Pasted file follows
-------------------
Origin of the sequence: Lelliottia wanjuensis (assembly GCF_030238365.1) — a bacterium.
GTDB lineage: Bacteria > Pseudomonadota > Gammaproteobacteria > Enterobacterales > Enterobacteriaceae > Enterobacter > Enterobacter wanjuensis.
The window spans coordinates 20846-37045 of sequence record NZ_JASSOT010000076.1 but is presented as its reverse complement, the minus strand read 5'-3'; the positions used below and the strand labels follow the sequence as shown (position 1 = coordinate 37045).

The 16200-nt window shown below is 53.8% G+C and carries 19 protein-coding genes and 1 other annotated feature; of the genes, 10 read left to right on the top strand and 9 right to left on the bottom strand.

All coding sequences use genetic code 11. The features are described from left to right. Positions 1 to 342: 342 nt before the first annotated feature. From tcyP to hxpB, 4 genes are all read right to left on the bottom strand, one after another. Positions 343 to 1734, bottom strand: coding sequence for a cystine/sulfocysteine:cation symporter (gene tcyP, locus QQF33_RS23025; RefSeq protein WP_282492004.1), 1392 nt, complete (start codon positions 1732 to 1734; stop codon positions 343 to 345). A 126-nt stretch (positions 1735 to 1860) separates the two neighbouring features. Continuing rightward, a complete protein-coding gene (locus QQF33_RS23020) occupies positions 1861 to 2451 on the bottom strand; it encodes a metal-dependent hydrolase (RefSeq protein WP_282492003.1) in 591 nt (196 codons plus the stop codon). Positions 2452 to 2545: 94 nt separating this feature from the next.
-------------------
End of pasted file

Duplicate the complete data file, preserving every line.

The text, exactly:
Origin of the sequence: Lelliottia wanjuensis (assembly GCF_030238365.1) — a bacterium.
GTDB lineage: Bacteria > Pseudomonadota > Gammaproteobacteria > Enterobacterales > Enterobacteriaceae > Enterobacter > Enterobacter wanjuensis.
The window spans coordinates 20846-37045 of sequence record NZ_JASSOT010000076.1 but is presented as its reverse complement, the minus strand read 5'-3'; the positions used below and the strand labels follow the sequence as shown (position 1 = coordinate 37045).

The 16200-nt window shown below is 53.8% G+C and carries 19 protein-coding genes and 1 other annotated feature; of the genes, 10 read left to right on the top strand and 9 right to left on the bottom strand.

All coding sequences use genetic code 11. The features are described from left to right. Positions 1 to 342: 342 nt before the first annotated feature. From tcyP to hxpB, 4 genes are all read right to left on the bottom strand, one after another. Positions 343 to 1734, bottom strand: coding sequence for a cystine/sulfocysteine:cation symporter (gene tcyP, locus QQF33_RS23025; RefSeq protein WP_282492004.1), 1392 nt, complete (start codon positions 1732 to 1734; stop codon positions 343 to 345). A 126-nt stretch (positions 1735 to 1860) separates the two neighbouring features. Continuing rightward, a complete protein-coding gene (locus QQF33_RS23020) occupies positions 1861 to 2451 on the bottom strand; it encodes a metal-dependent hydrolase (RefSeq protein WP_282492003.1) in 591 nt (196 codons plus the stop codon). Positions 2452 to 2545: 94 nt separating this feature from the next.